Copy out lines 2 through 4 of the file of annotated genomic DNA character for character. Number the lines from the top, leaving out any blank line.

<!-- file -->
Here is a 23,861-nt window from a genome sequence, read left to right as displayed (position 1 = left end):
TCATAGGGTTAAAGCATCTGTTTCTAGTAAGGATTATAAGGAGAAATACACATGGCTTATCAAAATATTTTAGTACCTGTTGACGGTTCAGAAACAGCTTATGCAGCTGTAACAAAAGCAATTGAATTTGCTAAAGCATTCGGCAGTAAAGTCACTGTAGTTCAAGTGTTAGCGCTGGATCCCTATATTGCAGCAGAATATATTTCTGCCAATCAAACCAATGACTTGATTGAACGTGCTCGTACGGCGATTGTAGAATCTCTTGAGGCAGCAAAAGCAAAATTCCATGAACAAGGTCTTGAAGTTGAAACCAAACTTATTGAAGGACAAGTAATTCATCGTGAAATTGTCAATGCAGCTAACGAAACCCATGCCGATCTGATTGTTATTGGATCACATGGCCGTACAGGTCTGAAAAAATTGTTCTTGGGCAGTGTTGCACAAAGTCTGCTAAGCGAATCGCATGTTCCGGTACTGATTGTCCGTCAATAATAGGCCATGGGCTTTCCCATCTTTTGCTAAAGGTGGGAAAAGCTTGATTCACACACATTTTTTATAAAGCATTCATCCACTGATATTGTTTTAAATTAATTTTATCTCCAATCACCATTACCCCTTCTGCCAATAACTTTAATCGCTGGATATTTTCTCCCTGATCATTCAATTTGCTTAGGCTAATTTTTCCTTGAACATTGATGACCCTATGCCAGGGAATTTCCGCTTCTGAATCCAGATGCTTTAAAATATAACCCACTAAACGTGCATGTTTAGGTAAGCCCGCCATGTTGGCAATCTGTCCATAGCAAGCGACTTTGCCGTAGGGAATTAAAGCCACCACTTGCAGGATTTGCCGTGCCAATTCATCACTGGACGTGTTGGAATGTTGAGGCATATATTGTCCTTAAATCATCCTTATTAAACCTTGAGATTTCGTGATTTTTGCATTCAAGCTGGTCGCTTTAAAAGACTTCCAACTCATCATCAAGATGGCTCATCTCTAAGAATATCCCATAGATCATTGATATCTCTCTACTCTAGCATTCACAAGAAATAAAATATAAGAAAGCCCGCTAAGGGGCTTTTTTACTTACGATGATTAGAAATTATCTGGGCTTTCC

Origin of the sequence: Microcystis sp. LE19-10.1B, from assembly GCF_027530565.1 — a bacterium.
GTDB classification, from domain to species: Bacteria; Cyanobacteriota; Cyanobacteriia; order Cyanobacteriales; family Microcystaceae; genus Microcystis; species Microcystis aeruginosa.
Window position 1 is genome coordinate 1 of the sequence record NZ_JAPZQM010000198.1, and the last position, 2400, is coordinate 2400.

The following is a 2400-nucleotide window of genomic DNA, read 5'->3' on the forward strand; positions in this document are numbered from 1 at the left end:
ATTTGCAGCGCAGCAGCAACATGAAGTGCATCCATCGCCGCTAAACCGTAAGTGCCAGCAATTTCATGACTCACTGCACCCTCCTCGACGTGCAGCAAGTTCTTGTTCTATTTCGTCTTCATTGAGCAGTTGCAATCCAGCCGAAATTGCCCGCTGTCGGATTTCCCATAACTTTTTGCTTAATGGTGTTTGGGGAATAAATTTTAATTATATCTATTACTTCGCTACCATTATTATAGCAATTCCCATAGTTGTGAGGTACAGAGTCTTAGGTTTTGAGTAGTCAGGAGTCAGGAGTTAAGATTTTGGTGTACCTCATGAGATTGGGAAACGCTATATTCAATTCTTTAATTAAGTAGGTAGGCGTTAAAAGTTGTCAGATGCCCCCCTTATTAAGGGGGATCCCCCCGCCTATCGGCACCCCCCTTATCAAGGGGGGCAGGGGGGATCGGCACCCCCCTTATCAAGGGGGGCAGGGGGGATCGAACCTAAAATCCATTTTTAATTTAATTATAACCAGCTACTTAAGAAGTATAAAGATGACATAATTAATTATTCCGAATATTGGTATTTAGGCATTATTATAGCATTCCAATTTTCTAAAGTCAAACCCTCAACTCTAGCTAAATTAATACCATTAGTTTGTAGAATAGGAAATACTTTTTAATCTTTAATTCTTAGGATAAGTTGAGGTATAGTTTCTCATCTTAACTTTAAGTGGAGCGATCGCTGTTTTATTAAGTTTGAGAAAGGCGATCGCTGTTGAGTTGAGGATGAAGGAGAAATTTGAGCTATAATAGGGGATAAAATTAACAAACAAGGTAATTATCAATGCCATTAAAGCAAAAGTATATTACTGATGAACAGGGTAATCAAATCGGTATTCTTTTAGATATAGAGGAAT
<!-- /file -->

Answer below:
TCATAGGGTTAAAGCATCTGTTTCTAGTAAGGATTATAAGGAGAAATACACATGGCTTATCAAAATATTTTAGTACCTGTTGACGGTTCAGAAACAGCTTATGCAGCTGTAACAAAAGCAATTGAATTTGCTAAAGCATTCGGCAGTAAAGTCACTGTAGTTCAAGTGTTAGCGCTGGATCCCTATATTGCAGCAGAATATATTTCTGCCAATCAAACCAATGACTTGATTGAACGTGCTCGTACGGCGATTGTAGAATCTCTTGAGGCAGCAAAAGCAAAATTCCATGAACAAGGTCTTGAAGTTGAAACCAAACTTATTGAAGGACAAGTAATTCATCGTGAAATTGTCAATGCAGCTAACGAAACCCATGCCGATCTGATTGTTATTGGATCACATGGCCGTACAGGTCTGAAAAAATTGTTCTTGGGCAGTGTTGCACAAAGTCTGCTAAGCGAATCGCATGTTCCGGTACTGATTGTCCGTCAATAATAGGCCATGGGCTTTCCCATCTTTTGCTAAAGGTGGGAAAAGCTTGATTCACACACATTTTTTATAAAGCATTCATCCACTGATATTGTTTTAAATTAATTTTATCTCCAATCACCATTACCCCTTCTGCCAATAACTTTAATCGCTGGATATTTTCTCCCTGATCATTCAATTTGCTTAGGCTAATTTTTCCTTGAACATTGATGACCCTATGCCAGGGAATTTCCGCTTCTGAATCCAGATGCTTTAAAATATAACCCACTAAACGTGCATGTTTAGGTAAGCCCGCCATGTTGGCAATCTGTCCATAGCAAGCGACTTTGCCGTAGGGAATTAAAGCCACCACTTGCAGGATTTGCCGTGCCAATTCATCACTGGACGTGTTGGAATGTTGAGGCATATATTGTCCTTAAATCATCCTTATTAAACCTTGAGATTTCGTGATTTTTGCATTCAAGCTGGTCGCTTTAAAAGACTTCCAACTCATCATCAAGATGGCTCATCTCTAAGAATATCCCATAGATCATTGATATCTCTCTACTCTAGCATTCACAAGAAATAAAATATAAGAAAGCCCGCTAAGGGGCTTTTTTACTTACGATGATTAGAAATTATCTGGGCTTTCC

Origin of the sequence: Microcystis sp. LE19-10.1B, from assembly GCF_027530565.1 — a bacterium.
GTDB classification, from domain to species: Bacteria; Cyanobacteriota; Cyanobacteriia; order Cyanobacteriales; family Microcystaceae; genus Microcystis; species Microcystis aeruginosa.